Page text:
GALLOP Horse Pasture Blends

Our GALLOP pasture blends of Australian native grasses are a great low sugar, low GI alternative to conventional hay and pasture blends. Native grass pasture is known to be extremely resilient to environmental stresses and has been found to produce forage of high quality on poor quality soil. Native grass pastures are also easy to maintain as they require little fertiliser.

In most warm season grasses, both native and introducted, excess carbohydrate is stored as starch. In all the introduced cool season grasses excess carbohydrate is stored as simple sugars such as fructose and glucose. In native Australian cool season grasses carbohydrate is stored as starch which is digested by horse in a non-harmful way. An elevated content of non-structural carbohydrates such as fructose in pasture grasses is found to be one of the main causes of laminitis / founder in horses and ponies. The harmful sugars such as fructose can be found in high levels in introduced species like Wimmera ryegrass (Lolium rigidum), Barley grass (Hordeum leporinum), Barley forage (Hordeum vulgare), Wild oats(Avena fatua), Perennial ryegrass (Lolium perenne), Cocksfoot (Dactylis glomerata) and Yorkshire Fog (Holcus lanatus).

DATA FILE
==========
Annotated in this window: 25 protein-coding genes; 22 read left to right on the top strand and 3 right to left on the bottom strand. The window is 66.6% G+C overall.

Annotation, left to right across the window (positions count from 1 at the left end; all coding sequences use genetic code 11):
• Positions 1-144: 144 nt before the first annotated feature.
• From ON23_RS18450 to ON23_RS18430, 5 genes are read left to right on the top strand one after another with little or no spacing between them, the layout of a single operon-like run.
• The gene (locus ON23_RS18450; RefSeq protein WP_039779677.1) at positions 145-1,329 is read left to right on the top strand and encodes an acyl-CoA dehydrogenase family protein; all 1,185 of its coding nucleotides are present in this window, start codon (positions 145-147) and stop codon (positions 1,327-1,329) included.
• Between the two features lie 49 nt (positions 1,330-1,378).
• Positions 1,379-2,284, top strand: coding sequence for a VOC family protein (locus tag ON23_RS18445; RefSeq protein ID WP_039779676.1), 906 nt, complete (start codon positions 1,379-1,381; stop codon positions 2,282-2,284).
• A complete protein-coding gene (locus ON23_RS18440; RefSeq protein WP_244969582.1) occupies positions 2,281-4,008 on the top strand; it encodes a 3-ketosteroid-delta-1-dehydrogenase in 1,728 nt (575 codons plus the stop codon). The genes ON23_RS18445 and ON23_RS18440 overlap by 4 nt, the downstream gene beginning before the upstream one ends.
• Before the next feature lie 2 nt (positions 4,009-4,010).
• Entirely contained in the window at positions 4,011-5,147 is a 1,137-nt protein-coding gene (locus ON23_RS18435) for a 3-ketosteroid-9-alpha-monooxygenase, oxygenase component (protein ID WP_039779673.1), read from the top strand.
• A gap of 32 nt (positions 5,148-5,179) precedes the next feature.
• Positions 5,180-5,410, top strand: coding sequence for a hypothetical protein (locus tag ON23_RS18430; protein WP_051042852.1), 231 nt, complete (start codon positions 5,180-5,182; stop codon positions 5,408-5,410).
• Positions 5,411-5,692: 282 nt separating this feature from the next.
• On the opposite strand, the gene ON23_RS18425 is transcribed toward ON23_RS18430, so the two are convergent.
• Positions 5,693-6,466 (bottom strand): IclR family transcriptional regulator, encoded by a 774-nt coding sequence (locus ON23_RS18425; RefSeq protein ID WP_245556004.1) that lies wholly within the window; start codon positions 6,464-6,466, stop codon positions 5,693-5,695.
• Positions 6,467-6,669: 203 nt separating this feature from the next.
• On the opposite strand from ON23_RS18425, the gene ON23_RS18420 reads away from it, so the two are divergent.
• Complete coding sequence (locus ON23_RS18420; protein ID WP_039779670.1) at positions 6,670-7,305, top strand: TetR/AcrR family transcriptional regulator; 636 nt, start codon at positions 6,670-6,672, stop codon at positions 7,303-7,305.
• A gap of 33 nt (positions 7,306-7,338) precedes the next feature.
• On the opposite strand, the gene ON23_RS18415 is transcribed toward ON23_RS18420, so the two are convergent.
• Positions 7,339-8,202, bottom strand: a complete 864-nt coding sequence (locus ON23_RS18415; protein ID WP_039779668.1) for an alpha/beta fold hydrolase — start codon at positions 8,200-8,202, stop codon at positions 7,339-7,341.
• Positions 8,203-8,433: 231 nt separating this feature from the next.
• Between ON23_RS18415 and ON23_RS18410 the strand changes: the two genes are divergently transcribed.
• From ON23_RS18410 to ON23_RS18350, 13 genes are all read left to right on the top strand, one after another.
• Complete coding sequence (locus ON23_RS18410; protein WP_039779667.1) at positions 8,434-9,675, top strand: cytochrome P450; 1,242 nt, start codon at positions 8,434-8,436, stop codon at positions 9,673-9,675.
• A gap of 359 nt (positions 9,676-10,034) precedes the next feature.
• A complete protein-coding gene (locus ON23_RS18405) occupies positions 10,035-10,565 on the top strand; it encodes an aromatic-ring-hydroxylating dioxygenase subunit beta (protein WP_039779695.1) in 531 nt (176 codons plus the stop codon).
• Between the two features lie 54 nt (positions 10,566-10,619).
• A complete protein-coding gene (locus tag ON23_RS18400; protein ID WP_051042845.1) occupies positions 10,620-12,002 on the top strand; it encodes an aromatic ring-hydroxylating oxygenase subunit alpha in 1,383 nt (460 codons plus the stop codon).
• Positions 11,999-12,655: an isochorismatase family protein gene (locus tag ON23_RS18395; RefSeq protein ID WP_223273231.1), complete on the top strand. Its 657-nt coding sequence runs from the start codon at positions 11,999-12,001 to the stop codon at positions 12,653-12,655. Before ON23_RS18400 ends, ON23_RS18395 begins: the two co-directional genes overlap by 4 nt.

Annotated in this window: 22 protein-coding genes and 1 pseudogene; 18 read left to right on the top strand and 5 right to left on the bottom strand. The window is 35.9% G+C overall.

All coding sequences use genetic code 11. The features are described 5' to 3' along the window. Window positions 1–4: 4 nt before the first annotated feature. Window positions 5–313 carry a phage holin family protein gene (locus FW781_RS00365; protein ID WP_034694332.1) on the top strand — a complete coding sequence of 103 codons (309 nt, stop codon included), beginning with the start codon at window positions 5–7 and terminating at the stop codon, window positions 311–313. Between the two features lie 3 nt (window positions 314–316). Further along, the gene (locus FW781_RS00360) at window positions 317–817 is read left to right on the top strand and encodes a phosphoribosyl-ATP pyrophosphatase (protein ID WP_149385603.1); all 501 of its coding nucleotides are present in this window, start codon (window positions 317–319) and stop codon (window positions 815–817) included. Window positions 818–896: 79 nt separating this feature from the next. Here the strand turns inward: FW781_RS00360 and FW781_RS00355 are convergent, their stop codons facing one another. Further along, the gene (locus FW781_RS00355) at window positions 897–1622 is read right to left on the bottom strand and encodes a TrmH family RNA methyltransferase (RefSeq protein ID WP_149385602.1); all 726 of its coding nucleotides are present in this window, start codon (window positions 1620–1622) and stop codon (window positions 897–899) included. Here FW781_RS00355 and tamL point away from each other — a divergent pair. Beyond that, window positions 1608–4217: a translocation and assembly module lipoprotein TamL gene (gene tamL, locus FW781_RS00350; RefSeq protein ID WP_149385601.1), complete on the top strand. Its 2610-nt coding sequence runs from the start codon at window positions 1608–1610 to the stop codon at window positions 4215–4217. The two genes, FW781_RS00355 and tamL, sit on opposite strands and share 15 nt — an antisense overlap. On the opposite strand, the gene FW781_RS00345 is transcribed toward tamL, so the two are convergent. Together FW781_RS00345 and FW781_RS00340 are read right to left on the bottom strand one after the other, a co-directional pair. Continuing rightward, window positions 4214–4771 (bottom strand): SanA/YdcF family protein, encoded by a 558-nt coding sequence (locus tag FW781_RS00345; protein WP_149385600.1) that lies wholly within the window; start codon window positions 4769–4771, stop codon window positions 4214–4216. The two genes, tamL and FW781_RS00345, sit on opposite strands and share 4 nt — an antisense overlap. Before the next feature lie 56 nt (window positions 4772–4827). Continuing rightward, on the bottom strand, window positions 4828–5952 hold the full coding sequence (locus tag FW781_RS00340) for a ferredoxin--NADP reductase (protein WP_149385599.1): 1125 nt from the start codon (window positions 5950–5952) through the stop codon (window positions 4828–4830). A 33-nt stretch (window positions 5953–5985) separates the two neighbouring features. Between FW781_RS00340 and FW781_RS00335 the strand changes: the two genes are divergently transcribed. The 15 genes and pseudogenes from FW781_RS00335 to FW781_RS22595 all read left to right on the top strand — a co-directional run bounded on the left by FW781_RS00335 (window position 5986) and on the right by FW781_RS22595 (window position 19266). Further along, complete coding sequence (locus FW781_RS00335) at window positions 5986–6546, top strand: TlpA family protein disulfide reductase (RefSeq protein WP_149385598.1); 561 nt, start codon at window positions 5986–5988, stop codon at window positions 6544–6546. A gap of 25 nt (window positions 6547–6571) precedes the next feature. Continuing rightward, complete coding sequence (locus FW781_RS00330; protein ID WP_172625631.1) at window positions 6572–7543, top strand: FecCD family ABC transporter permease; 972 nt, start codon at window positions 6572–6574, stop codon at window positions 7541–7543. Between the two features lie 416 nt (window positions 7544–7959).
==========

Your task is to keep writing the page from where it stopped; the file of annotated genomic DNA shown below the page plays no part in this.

The most important reason for choosing native Australian grasses for your horse pasture is that they are very low in fructose and other NSC’s. The two grasses examined in the most detail are Wallaby grass (Austrodanthonia spp.) and Weeping grass (Microlaena stipoides). When compared to the generally recognised threshold levels of concern for horses for NSC sugars (such as Fructose and Glucose and total sugars) these two native grasses come out very well. The recommended thresholds to avoid equine laminitis are to keep NSC’s below 10 g/100g of the fodder. These two grasses easily fall under this threshold having contents for Fructose of less than 0.2, Glucose of less than 0.2 and total sugars of less than 1.0 g/100g. In comparison, the latest test results from the Dairy One website which amalgamates pasture tests across all of North America gives the content of NSC’s in ryegrass at 15.9, the water soluble carbohydrates at 13.2 and the simple sugars at 10.9. While these are not exactly the same measures they tell the story of high NSC’s being produced by ryegrass.

The authors of this report to the RIRDC gave the evidence that our native grasses are very well suited to horse consumption with next to no risk of serious conditions such as laminitis.

  • GALLOP: Native hay bales

    GALLOP: Hay & Pasture blend

  • Native wheat grass plant image

    GALLOP: Native Wheat Grass

  • Horses on Australian native grass pasture

    GALLOP: Northern Horse Pasture blend

  • Healthy horses grazing on Australian native grasses

    GALLOP: Southern Horse Pasture blend